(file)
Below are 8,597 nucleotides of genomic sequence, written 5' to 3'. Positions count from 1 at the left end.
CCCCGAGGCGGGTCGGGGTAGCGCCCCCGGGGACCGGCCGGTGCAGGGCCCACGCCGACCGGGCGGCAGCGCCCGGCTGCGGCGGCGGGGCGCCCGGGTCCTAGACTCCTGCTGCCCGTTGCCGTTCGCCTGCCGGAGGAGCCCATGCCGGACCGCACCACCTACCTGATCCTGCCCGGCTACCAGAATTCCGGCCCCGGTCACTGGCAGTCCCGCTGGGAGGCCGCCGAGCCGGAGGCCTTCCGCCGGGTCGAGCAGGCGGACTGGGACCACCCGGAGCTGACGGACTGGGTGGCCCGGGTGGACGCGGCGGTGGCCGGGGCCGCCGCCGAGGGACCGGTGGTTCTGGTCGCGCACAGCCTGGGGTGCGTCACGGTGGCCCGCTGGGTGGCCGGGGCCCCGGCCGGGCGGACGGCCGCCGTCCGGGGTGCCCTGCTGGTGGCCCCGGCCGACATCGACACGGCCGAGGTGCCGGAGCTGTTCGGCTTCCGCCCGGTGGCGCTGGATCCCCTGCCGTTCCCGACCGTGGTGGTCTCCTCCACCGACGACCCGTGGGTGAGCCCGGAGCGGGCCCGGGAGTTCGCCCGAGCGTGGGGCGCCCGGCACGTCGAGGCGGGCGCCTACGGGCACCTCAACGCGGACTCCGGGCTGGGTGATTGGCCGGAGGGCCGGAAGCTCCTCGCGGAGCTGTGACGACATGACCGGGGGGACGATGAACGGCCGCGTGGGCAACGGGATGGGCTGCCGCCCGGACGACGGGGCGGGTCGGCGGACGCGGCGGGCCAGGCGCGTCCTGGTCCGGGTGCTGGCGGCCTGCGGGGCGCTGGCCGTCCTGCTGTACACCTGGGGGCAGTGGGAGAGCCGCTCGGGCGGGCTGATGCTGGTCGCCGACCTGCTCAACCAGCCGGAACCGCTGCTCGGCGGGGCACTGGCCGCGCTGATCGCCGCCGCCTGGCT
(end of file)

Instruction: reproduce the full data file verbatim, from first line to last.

Below are 8,597 nucleotides of genomic sequence, written 5' to 3'. Positions count from 1 at the left end.
CCCCGAGGCGGGTCGGGGTAGCGCCCCCGGGGACCGGCCGGTGCAGGGCCCACGCCGACCGGGCGGCAGCGCCCGGCTGCGGCGGCGGGGCGCCCGGGTCCTAGACTCCTGCTGCCCGTTGCCGTTCGCCTGCCGGAGGAGCCCATGCCGGACCGCACCACCTACCTGATCCTGCCCGGCTACCAGAATTCCGGCCCCGGTCACTGGCAGTCCCGCTGGGAGGCCGCCGAGCCGGAGGCCTTCCGCCGGGTCGAGCAGGCGGACTGGGACCACCCGGAGCTGACGGACTGGGTGGCCCGGGTGGACGCGGCGGTGGCCGGGGCCGCCGCCGAGGGACCGGTGGTTCTGGTCGCGCACAGCCTGGGGTGCGTCACGGTGGCCCGCTGGGTGGCCGGGGCCCCGGCCGGGCGGACGGCCGCCGTCCGGGGTGCCCTGCTGGTGGCCCCGGCCGACATCGACACGGCCGAGGTGCCGGAGCTGTTCGGCTTCCGCCCGGTGGCGCTGGATCCCCTGCCGTTCCCGACCGTGGTGGTCTCCTCCACCGACGACCCGTGGGTGAGCCCGGAGCGGGCCCGGGAGTTCGCCCGAGCGTGGGGCGCCCGGCACGTCGAGGCGGGCGCCTACGGGCACCTCAACGCGGACTCCGGGCTGGGTGATTGGCCGGAGGGCCGGAAGCTCCTCGCGGAGCTGTGACGACATGACCGGGGGGACGATGAACGGCCGCGTGGGCAACGGGATGGGCTGCCGCCCGGACGACGGGGCGGGTCGGCGGACGCGGCGGGCCAGGCGCGTCCTGGTCCGGGTGCTGGCGGCCTGCGGGGCGCTGGCCGTCCTGCTGTACACCTGGGGGCAGTGGGAGAGCCGCTCGGGCGGGCTGATGCTGGTCGCCGACCTGCTCAACCAGCCGGAACCGCTGCTCGGCGGGGCACTGGCCGCGCTGATCGCCGCCGCCTGGCT